Weighing all of your options may result in doubling the returns; in essence, moving once yet monetizing twice.
While top-of-the-food-chain advisors generally don’t need the money that a transition package would pay them if they were to change firms, still no one would move without the monetary incentive. And even the wealthiest wouldn’t argue with an outsized payday. To be sure, advisors generating more than $3 million in annual revenue are thinking about much more than their own personal financial gain; they’re thinking about:
- Client Service – Where will my clients be best off?
- Control – Where will I have the greatest amount of flexibility and freedom to manage my business as I see fit?
- Growth – Where will I be able to take things to the next levels with the greatest ease and efficiency?
Yet, when these same advisors (or producers of any size for that matter) begin to wonder if the “good” that their current firm offers them is outweighed by the “bad”, then it is time to do some exploration in hopes of determining if the proverbial grass could be greener elsewhere.
While the byproduct of changing firms could be enhanced client service, control and growth, it could also deliver the really nice perk of allowing the advisor to monetize his/her business twice – yet moving only once.
Perhaps the best way to illustrate this concept is by example. Take Sam, a long-tenured wirehouse advisor managing more than $700 million in assets. Loyalty to his firm has always been something that he prized and his 30-year anniversary with his firm was celebrated with real pride. But, five years later Sam isn’t sure if his firm is the legacy he wants to leave for his clients. Frustrations around comp changes, less sales support and freedom of choice are making him wonder if a move (something that was anathema to him his entire career) might be in his and his clients’ best interests. As a result, Sam has explored options in the independent space, as well as with other major firms, and has realized that the “cherry on top” could very well be the ability to monetize his business twice: once in the short term (via upfront and back end transition money) and again when he retires (likely in the next 5-7 years) via his new firm’s “Sunset Program,” and he will only have had to go through the hassle of a major move once.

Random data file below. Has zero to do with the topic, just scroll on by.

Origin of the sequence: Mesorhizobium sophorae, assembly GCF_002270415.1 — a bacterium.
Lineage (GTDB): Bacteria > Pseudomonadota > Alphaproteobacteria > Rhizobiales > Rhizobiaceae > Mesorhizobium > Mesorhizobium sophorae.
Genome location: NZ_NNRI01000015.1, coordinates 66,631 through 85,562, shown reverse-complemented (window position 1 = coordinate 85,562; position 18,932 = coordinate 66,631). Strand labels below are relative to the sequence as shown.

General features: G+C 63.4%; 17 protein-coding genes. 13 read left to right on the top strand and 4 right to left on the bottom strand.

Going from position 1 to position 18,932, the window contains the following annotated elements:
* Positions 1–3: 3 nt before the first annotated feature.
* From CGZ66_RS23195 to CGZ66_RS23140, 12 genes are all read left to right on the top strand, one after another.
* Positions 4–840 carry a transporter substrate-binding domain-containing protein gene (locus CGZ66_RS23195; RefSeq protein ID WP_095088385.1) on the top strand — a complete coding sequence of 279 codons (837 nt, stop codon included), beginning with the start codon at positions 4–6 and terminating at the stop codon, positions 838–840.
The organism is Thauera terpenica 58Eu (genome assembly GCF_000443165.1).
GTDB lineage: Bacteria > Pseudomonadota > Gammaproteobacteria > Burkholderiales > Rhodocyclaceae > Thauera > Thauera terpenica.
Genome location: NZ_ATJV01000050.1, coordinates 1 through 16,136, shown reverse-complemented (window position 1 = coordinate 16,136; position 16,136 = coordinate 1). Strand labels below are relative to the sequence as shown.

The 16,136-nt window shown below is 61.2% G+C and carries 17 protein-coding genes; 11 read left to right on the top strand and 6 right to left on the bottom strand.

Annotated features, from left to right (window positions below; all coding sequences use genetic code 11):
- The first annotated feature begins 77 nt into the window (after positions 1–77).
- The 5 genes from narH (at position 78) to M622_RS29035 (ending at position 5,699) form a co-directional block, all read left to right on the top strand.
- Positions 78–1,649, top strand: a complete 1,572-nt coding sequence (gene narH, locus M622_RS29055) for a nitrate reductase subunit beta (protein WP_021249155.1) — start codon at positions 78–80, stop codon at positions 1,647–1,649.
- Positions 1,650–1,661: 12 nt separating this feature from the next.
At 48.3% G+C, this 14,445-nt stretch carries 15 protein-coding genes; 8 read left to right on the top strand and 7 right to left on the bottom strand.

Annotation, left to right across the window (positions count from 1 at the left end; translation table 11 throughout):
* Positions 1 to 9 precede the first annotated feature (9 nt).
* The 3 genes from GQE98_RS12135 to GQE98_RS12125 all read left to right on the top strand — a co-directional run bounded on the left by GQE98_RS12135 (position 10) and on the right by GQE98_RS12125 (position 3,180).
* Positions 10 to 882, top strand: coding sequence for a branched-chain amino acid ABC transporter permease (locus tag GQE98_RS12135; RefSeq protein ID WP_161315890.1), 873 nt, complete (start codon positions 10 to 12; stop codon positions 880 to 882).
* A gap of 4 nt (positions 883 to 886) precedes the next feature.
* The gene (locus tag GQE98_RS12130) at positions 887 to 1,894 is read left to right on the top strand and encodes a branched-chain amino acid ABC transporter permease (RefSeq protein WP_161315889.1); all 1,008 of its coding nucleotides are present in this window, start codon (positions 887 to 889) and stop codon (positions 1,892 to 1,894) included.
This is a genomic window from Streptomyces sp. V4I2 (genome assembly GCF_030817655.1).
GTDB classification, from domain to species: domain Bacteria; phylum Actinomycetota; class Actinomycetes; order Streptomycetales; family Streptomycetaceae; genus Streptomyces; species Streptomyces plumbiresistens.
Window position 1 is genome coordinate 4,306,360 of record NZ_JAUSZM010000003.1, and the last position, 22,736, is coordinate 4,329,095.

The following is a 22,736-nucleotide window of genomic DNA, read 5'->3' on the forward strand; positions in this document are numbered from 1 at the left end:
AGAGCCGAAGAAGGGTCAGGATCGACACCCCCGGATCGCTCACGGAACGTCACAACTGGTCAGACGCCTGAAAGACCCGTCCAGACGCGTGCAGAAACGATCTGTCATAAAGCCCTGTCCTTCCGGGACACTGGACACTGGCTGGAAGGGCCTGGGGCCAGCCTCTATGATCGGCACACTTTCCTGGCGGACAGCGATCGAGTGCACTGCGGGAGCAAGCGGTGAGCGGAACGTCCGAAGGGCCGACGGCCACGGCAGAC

Few careers offer options to monetize a successful business more than once. Financial advisors who have worked to build a successful business have a wide array of choices that can benefit their own future as well as that of their clients. Defining the options, trusting your own thought-process and taking the time to weigh all of the potential solutions can result in a decision that allows you to live your best business life—and with the added bonus of an extra monetary gain, you may never have imagined.